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April 21, 2008
Nichol’s Landing Paddling Trail Launch Set for April 30
SPRING BRANCH, Texas — Paddling and nature enthusiasts will celebrate the official opening of the newest Texas Paddling Trail in scenic Spring Branch April 30.
Officials from the Water Oriented Recreation District of Comal County (WORD), the Guadalupe Blanco River Authority (GBRA) and the Texas Parks and Wildlife Department (TPWD) will participate in a ribbon-cutting ceremony at Nichol’s Landing at 10 a.m., Wednesday, with refreshments following.
After the ceremony, guests are invited to paddle the initial 5-mile stretch of the Nichol’s Landing trail for a chance to experience the river first hand. A limited number of canoes will be provided, and private equipment is welcomed. Shuttle service also will be provided back to the starting point.
The initial stretch of the trail begins at Nichol’s Landing, flows through beautiful scenic areas and gentle rapids, and ends at the bridge at Farm-to-Market Road 311. An additional section continues on past FM 311 to Rebecca Creek Crossing, for a total trail length of 9.9 miles. This section of the upper Guadalupe River becomes the state’s sixth inland paddling trail, and is characterized by clear, cold water over a limestone bed.
"In a state that’s about 94 percent privately owned, public waterways are important," said TPWD Nature Tourism Coordinator Shelly Plante. "We want to help people learn where they can access rivers in our partner communities."
The Nichol’s Landing Paddling trail is the result of work by WORD spanning several years. The Nichol’s Landing trail joins the Goliad Paddling Trail (San Antonio River), Luling Zedler Mill Paddling Trail (San Marcos River), the Columbus Paddling Trail and the Bastrop-El Camino Real Paddling Trail (Colorado River), and the Victoria Paddling Trail-Riverside Park (Guadalupe River) and seven coastal paddling trails.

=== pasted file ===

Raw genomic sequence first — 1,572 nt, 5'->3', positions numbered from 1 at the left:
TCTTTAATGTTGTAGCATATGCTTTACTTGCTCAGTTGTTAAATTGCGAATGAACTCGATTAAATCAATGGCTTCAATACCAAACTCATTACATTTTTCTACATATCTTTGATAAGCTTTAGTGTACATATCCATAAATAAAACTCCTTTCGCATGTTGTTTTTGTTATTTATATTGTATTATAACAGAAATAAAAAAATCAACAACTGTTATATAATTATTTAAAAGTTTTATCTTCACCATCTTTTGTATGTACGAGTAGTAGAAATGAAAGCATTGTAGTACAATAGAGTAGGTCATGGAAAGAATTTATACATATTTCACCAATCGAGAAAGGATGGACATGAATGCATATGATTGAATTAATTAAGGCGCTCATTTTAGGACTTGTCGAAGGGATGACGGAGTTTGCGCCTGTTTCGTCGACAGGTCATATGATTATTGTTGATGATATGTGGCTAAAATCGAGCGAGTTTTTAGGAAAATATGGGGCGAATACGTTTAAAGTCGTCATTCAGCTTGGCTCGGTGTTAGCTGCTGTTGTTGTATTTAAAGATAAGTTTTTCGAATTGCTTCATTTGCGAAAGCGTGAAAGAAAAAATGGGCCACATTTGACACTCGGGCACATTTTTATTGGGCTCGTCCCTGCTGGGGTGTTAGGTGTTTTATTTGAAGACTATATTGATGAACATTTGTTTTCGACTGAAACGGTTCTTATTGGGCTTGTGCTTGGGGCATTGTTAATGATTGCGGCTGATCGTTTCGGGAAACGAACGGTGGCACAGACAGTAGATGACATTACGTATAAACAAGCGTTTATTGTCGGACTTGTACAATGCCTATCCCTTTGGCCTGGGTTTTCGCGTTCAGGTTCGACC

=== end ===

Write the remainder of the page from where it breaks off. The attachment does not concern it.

As part of TPWD’s Texas Paddling Trails network, the Nichol’s Landing Paddling Trail will include highway signage, maintained put-in and take-out locations, and interpretive information and maps to help visitors get the most out of a day on the water.
"Designating this stretch as a paddling trail will help show people the natural beauty of the area, and afford them the opportunity to enjoy a serene experience on the water," stated W.O.R.D. Manager Mike Dussere, "It is one of the most peaceful floats I’ve ever experienced. Flows on the Upper Guadalupe can vary wildly depending on rainfall, but the majority of the time, it’s slow and quiet."
"We are especially proud that two of the six inland paddling trails in Texas are located along segments of the Guadalupe River," said GBRA General Manager Bill West. "The demand for trails are proof-positive that people are eager to enjoy our beautiful river and Mother Nature at her best."
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